|Male Weigold's citrine wagtail (M. c. calcarata) in breeding plumage|
Keoladeo National Park, Bharatpur
Budytes citreola (Pallas, 1776)
The term citrine refers to its yellowish colouration.
Its systematics, phylogeny and taxonomy are subject of considerable debate in the early 21st century. This is because this bird forms a cryptic species complex with the eastern (M. tschutschensis ) and western yellow wagtail (M. flava). Which of the many taxa in this group should properly refer to which population is unlikely to be resolved in the immediate future.
Motacilla is the Latin name for the pied wagtail; although actually a diminutive of motare, " to move about", from medieval times it led to the misunderstanding of cilla as "tail". The specific citreola is Latin for "lemon yellow".
It is a slender, 15.5–17 cm long bird, with the long, constantly wagging tail characteristic of the genus Motacilla. The adult male in breeding plumage is basically grey or black above, with white on the remiges, and bright yellow below and on the entire head except for the black nape. In winter plumage, its yellow underparts may be diluted by white, and the head is brownish with a yellowish supercilium. Females look generally like washed-out versions of males in winter plumage.
This species breeds in north central Asia in wet meadows and tundra. It migrates in winter to South Asia, often to highland areas. Its range is expanding westwards, and it is a rare but increasing vagrant to western Europe. Vagrants seem to extend the migration rather than straying en route; in Bhutan for example, though along one of the species' migration flyways, the citrine wagtail has been recorded as an extremely rare passer-by rather than staying even for a few days or weeks.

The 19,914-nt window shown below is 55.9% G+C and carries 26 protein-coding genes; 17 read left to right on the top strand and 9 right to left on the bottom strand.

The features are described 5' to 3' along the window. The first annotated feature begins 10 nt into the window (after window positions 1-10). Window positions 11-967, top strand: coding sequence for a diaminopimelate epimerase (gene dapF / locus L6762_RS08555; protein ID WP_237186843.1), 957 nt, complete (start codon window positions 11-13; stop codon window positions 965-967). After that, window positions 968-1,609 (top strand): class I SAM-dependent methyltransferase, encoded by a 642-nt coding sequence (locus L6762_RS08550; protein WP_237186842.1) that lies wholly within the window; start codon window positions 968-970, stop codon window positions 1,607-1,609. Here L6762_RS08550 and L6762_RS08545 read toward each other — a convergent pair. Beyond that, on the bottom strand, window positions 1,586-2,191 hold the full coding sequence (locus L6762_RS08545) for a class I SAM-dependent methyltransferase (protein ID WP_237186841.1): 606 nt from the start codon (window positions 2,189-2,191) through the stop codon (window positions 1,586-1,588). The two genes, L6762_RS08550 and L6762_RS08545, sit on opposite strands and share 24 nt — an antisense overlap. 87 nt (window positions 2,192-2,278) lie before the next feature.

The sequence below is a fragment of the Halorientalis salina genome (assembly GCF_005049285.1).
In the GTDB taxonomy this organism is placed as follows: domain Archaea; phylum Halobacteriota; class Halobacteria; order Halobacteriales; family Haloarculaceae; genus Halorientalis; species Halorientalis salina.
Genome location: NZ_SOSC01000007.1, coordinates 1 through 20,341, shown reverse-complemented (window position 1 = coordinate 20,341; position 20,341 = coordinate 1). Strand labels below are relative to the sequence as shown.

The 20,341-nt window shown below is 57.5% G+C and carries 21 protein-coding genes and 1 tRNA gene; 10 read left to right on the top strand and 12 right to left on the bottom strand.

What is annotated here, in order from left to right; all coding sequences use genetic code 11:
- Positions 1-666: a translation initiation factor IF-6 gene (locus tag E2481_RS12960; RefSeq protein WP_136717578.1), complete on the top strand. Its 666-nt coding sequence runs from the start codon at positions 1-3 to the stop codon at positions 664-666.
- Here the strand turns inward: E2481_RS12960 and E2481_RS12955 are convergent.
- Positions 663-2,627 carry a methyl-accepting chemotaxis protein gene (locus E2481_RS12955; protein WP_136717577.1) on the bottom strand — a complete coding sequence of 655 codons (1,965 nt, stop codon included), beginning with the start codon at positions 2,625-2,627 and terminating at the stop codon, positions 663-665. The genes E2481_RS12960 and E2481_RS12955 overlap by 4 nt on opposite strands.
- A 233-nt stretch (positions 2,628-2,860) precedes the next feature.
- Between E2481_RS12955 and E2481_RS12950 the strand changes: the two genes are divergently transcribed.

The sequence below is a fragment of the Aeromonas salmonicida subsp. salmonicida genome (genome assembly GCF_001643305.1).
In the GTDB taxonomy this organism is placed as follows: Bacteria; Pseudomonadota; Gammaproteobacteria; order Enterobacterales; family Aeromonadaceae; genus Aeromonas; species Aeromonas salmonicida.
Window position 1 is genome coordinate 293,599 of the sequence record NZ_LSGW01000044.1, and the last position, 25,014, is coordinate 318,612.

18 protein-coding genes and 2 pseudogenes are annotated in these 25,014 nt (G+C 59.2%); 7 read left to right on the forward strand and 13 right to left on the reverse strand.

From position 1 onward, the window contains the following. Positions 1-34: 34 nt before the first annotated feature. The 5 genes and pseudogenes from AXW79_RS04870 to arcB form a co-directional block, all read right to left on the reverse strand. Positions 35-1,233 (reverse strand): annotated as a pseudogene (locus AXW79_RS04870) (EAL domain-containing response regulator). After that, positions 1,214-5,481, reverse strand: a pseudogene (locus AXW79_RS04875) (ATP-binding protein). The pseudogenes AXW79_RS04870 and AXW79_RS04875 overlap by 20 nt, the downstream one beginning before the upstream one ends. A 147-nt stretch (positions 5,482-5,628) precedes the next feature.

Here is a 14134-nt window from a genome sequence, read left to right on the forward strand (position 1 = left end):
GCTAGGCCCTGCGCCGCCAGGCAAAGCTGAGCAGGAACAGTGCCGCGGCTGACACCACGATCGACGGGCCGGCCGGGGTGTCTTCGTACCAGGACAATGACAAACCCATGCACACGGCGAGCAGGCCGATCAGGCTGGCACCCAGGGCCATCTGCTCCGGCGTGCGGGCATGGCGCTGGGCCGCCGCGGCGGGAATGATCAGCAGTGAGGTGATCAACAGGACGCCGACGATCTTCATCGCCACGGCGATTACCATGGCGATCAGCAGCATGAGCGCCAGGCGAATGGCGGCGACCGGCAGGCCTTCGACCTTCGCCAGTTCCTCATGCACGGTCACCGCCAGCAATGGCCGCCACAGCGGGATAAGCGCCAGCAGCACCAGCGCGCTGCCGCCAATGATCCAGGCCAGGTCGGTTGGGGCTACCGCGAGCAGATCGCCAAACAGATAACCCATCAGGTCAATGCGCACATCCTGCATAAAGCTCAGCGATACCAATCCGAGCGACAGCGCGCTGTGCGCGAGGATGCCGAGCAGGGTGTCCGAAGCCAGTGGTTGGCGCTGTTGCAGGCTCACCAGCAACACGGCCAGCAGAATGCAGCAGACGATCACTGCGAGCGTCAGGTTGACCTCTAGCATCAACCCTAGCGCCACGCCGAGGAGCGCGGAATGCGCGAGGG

Immature in first-winter plumage
Joka, Kolkata (West Bengal, India)
Media related to Motacilla citreola at Wikimedia Commons
- BirdLife International (2012). "Motacilla citreola". IUCN Red List of Threatened Species. Version 2013.2. International Union for Conservation of Nature. Retrieved 26 November 2013.
- Voelker, Gary (2002). "Systematics and historical biogeography of wagtails: Dispersal versus vicariance revisited" (PDF). Condor. 104 (4): 725–739. doi:10.1650/0010-5422(2002)104[0725:SAHBOW]2.0.CO;2. JSTOR 1370694.
- Jobling, James A. (2010). The Helm Dictionary of Scientific Bird Names. London, United Kingdom: Christopher Helm. pp. 109, 261. ISBN 978-1-4081-2501-4.
- Inskipp, Carol; Inskipp, Tim & Sherub (2000). "The ornithological importance of Thrumshingla National Park, Bhutan" (PDF). Forktail. 14: 147–162.